The Australian Aboriginals have had no written language and has relied on an oral method and music to pass on their knowledge for ages.
Without a written language this knowledge is passed in the songs they taught the original indigenous Aboriginal inhabitants.
The creation beings
taught songs linked to totems or dreaming, ancestral stories of sacred
sites, important land features, laws and customs.
These songs combined with dancing and art are a vital part of Aboriginal ceremonial life.
Each Aboriginal person inherits a totem and dreaming and the stories and songs and art that goes with it and is obliged to protect and pass on this information.
There are songs that are considered sacred and secret and would only be performed by initiated men and women during such ceremonies such as initiation and child birth.
Before and after the sacred ceremonies there can also be songs that can be performed by the whole tribe or viewed by the whole tribe for example the women may chant whilst the men dance.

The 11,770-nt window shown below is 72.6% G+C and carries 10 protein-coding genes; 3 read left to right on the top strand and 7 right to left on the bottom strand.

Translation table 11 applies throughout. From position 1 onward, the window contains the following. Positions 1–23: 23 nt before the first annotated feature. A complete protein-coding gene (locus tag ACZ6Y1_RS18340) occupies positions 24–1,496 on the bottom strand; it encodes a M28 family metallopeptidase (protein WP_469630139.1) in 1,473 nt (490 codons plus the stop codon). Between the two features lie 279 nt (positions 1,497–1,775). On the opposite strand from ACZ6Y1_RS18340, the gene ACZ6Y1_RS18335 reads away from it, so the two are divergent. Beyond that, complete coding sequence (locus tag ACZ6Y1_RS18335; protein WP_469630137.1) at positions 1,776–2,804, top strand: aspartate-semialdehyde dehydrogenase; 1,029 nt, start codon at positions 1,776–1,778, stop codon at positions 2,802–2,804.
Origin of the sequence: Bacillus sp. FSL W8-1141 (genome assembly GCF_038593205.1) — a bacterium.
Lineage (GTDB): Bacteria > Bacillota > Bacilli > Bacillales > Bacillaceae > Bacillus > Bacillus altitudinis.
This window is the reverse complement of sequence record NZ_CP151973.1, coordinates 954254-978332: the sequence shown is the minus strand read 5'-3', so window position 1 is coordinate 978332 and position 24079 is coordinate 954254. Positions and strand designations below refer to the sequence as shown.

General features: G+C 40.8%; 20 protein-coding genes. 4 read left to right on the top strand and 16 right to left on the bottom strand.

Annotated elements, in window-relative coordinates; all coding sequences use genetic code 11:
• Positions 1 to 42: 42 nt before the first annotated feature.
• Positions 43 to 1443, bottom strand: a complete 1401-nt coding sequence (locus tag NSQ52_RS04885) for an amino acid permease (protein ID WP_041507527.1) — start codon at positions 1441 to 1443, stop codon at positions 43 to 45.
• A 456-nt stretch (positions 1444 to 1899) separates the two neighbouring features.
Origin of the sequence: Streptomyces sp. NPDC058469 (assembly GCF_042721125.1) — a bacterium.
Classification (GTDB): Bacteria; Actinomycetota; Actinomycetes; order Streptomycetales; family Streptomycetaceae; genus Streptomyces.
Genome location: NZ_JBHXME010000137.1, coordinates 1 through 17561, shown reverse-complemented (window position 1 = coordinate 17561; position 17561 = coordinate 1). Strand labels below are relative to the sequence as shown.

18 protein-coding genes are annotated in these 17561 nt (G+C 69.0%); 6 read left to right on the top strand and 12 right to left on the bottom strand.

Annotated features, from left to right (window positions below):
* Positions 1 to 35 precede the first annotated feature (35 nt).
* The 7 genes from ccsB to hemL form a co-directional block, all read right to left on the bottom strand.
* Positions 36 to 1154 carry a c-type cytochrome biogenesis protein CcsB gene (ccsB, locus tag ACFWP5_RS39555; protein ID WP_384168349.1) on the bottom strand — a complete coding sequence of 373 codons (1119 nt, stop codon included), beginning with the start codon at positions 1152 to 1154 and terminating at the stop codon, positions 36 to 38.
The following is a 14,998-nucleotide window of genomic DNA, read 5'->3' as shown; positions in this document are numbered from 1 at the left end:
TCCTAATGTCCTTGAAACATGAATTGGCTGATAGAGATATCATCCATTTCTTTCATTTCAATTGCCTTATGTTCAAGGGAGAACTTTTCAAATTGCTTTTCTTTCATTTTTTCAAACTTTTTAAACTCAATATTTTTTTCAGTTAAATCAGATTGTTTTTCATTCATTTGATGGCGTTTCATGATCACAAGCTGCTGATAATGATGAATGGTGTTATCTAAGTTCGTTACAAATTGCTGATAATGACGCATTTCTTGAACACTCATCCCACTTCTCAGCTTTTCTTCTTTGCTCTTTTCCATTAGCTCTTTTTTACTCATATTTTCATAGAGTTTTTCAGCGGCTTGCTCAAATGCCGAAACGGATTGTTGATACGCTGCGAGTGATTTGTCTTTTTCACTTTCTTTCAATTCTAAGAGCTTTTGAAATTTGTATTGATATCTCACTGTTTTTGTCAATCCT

Songs may relate to hunting, finding water, creation stories, healing the sick, births and deaths.
They are taught by the elders or the tribes to the children and young adults as they move through the initiations process.
Today’s aboriginal artists also sing the story songs as they paint the dreaming stories of which they are the guardians.
The boomerang is a curved shaped piece of wood used for hunting and
fighting and these are also tapped together in time with the chanting of
the songs and called clap sticks.
The didgeridoo is one of the world’s oldest instruments and is a hollow piece of wood from the eucalypt tree. It has been naturally hollowed out by termites over time and it is blown into.
It produces an eerie droning like sound along with animal sounds and calls and this sound is distinctively linked with Aboriginal Music.
Aboriginal music is also used to navigate the countryside as there are song lines about the paths left by the Creation Spirits as they travelled across the land.
The Aboriginals navigate the countryside by
singing the songs they have learnt by repetition. The songs describes
the location of hills, waterholes, landmarks, animals to be found and
sacred areas and sites.
Today the unique sounds of traditional ceremonies have been combined with Western sounds and instruments by groups such as Yothu Yindi, Salt Water Band, Warumpi Band and Geoffrey Yunupingu with great success.